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Brown v. State

Court of Appeals of Alaska

December 11, 2009

Barret J. BROWN, Appellant,
v.
STATE of Alaska, Appellee.

Page 21

David B. Loutrel, Anchorage, for the Appellant.

Joshua M. Kindred, Assistant District Attorney, Adrienne P. Bachman, District Attorney, Anchorage, and Richard A. Svobodny, Acting Attorney General, Juneau, for the Appellee.

Before : COATS, Chief Judge, and MANNHEIMER and BOLGER, Judges.

OPINION

BOLGER, Judge.

Barret J. Brown was convicted of misdemeanor driving while under the influence [1] and minor in possession.[2] On appeal, he claims that the district court erred when it denied his motion to dismiss the charges because his right to a speedy trial under Alaska Criminal Rule 45 was violated. For the reasons explained here, we agree with Brown and reverse the judgment of the district court.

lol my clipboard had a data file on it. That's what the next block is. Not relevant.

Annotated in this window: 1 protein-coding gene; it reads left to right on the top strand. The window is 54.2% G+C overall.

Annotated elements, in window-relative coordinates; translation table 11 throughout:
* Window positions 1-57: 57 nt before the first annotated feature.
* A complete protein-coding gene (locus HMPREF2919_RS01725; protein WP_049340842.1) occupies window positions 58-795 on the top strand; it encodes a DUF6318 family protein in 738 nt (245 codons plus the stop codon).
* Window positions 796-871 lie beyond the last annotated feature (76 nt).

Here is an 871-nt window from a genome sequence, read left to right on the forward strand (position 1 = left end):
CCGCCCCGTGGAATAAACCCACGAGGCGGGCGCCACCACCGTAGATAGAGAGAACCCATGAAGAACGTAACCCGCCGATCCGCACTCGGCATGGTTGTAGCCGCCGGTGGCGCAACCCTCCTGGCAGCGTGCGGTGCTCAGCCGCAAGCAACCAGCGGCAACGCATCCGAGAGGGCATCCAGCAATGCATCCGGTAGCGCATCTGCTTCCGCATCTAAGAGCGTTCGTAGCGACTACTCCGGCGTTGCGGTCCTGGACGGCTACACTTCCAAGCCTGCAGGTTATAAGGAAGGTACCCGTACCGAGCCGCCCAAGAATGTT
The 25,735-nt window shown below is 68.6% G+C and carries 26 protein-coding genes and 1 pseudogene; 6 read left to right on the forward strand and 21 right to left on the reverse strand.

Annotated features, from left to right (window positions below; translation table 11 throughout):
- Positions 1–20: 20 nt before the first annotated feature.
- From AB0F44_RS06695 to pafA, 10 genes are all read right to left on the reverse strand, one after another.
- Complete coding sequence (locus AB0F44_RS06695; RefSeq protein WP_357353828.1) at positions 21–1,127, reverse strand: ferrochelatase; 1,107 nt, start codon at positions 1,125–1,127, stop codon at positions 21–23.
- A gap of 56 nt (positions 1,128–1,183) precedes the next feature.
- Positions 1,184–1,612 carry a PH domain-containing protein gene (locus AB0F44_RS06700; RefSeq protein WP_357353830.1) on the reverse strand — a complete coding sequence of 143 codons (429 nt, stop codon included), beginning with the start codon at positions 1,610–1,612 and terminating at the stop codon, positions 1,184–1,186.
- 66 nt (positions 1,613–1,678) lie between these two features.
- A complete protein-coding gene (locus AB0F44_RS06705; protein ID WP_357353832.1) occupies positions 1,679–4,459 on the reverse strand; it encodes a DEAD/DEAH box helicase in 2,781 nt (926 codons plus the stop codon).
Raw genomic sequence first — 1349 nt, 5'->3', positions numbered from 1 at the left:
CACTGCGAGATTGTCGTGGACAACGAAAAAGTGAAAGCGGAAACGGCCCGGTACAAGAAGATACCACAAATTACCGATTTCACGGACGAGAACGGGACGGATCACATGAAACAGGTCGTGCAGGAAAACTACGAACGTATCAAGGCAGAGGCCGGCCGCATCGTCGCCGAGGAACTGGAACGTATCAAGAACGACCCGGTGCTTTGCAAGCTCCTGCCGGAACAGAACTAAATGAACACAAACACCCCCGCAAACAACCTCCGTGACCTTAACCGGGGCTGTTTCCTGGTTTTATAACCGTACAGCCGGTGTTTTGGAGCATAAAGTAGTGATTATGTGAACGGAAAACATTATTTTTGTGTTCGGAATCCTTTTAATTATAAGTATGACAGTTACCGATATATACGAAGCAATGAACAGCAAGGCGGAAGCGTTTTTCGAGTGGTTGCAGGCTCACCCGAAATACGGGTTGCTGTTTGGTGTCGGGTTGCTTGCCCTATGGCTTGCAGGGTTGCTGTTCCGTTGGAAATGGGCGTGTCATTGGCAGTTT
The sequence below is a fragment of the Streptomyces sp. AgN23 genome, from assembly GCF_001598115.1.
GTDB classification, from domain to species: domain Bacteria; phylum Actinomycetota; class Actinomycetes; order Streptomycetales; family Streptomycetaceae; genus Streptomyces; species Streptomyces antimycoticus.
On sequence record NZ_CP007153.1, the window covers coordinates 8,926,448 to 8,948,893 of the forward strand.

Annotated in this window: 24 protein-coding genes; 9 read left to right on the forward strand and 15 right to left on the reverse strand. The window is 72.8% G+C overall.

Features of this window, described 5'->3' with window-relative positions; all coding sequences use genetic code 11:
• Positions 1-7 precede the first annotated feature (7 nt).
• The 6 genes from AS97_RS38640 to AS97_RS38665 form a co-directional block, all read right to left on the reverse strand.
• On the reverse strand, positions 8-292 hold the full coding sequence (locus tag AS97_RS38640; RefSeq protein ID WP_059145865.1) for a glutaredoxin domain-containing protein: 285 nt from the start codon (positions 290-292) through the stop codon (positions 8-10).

Facts and Proceedings

Sand Point is a rural community that does not have a sitting district or superior court judge. Consequently, Valdez District Court Judge Daniel Schally travels periodically to Sand Point to handle misdemeanor criminal cases. For at least three years Before January 2008, Sand Point's misdemeanor criminal trial weeks were calendared for every two months. In other words, Judge Schally would preside over criminal cases in Sand Point six times a year. In Brown's case, the trial weeks were calendared in June, August, October, December, and February.

On March 24, 2007, in Sand Point, Brown was charged with being a minor in possession of alcohol. A few days later, on March 30, based on the same incident, he was also charged with driving while under the influence. Judge Schally set the case for trial the week of June 4, 2007, in Sand Point. In April, Brown retained an attorney who, on April 17, requested that the case be continued until the October trial week. The motion was granted and the trial was continued until the week of October 8. This time was excluded from the Rule 45 calculation. Neither Brown nor the State requested any other continuances, nor did Brown agree to toll Rule 45 for any delay after the week of October 8.